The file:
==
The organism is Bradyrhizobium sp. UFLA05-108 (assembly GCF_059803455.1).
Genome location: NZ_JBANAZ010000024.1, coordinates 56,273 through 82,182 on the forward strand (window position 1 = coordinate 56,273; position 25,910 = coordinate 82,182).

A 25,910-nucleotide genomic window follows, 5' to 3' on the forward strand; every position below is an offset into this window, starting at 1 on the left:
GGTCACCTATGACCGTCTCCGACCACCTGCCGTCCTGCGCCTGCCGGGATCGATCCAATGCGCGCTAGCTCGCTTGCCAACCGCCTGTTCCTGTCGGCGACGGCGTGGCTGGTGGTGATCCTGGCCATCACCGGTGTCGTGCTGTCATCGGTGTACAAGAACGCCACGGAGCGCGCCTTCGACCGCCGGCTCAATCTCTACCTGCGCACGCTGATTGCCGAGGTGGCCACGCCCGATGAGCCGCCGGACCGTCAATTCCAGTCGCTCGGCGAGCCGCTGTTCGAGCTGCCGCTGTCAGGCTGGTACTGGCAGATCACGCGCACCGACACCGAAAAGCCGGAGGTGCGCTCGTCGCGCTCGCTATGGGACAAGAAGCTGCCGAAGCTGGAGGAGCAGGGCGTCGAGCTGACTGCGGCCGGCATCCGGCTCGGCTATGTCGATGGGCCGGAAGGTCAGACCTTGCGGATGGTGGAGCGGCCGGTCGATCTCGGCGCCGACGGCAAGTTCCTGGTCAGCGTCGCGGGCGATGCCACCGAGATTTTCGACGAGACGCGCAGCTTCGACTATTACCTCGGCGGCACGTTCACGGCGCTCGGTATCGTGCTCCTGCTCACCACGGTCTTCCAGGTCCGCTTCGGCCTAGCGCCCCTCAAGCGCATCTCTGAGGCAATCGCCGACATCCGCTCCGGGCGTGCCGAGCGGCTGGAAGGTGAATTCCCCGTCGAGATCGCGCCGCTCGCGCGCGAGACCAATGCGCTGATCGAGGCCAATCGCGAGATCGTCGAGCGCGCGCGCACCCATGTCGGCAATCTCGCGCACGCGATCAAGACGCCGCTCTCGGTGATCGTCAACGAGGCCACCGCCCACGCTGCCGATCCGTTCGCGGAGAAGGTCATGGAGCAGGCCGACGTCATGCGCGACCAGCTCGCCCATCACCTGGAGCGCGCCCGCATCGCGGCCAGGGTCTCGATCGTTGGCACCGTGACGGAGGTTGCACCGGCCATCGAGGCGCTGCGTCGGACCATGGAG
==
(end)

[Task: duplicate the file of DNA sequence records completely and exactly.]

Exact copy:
The organism is Bradyrhizobium sp. UFLA05-108 (assembly GCF_059803455.1).
Genome location: NZ_JBANAZ010000024.1, coordinates 56,273 through 82,182 on the forward strand (window position 1 = coordinate 56,273; position 25,910 = coordinate 82,182).

A 25,910-nucleotide genomic window follows, 5' to 3' on the forward strand; every position below is an offset into this window, starting at 1 on the left:
GGTCACCTATGACCGTCTCCGACCACCTGCCGTCCTGCGCCTGCCGGGATCGATCCAATGCGCGCTAGCTCGCTTGCCAACCGCCTGTTCCTGTCGGCGACGGCGTGGCTGGTGGTGATCCTGGCCATCACCGGTGTCGTGCTGTCATCGGTGTACAAGAACGCCACGGAGCGCGCCTTCGACCGCCGGCTCAATCTCTACCTGCGCACGCTGATTGCCGAGGTGGCCACGCCCGATGAGCCGCCGGACCGTCAATTCCAGTCGCTCGGCGAGCCGCTGTTCGAGCTGCCGCTGTCAGGCTGGTACTGGCAGATCACGCGCACCGACACCGAAAAGCCGGAGGTGCGCTCGTCGCGCTCGCTATGGGACAAGAAGCTGCCGAAGCTGGAGGAGCAGGGCGTCGAGCTGACTGCGGCCGGCATCCGGCTCGGCTATGTCGATGGGCCGGAAGGTCAGACCTTGCGGATGGTGGAGCGGCCGGTCGATCTCGGCGCCGACGGCAAGTTCCTGGTCAGCGTCGCGGGCGATGCCACCGAGATTTTCGACGAGACGCGCAGCTTCGACTATTACCTCGGCGGCACGTTCACGGCGCTCGGTATCGTGCTCCTGCTCACCACGGTCTTCCAGGTCCGCTTCGGCCTAGCGCCCCTCAAGCGCATCTCTGAGGCAATCGCCGACATCCGCTCCGGGCGTGCCGAGCGGCTGGAAGGTGAATTCCCCGTCGAGATCGCGCCGCTCGCGCGCGAGACCAATGCGCTGATCGAGGCCAATCGCGAGATCGTCGAGCGCGCGCGCACCCATGTCGGCAATCTCGCGCACGCGATCAAGACGCCGCTCTCGGTGATCGTCAACGAGGCCACCGCCCACGCTGCCGATCCGTTCGCGGAGAAGGTCATGGAGCAGGCCGACGTCATGCGCGACCAGCTCGCCCATCACCTGGAGCGCGCCCGCATCGCGGCCAGGGTCTCGATCGTTGGCACCGTGACGGAGGTTGCACCGGCCATCGAGGCGCTGCGTCGGACCATGGAG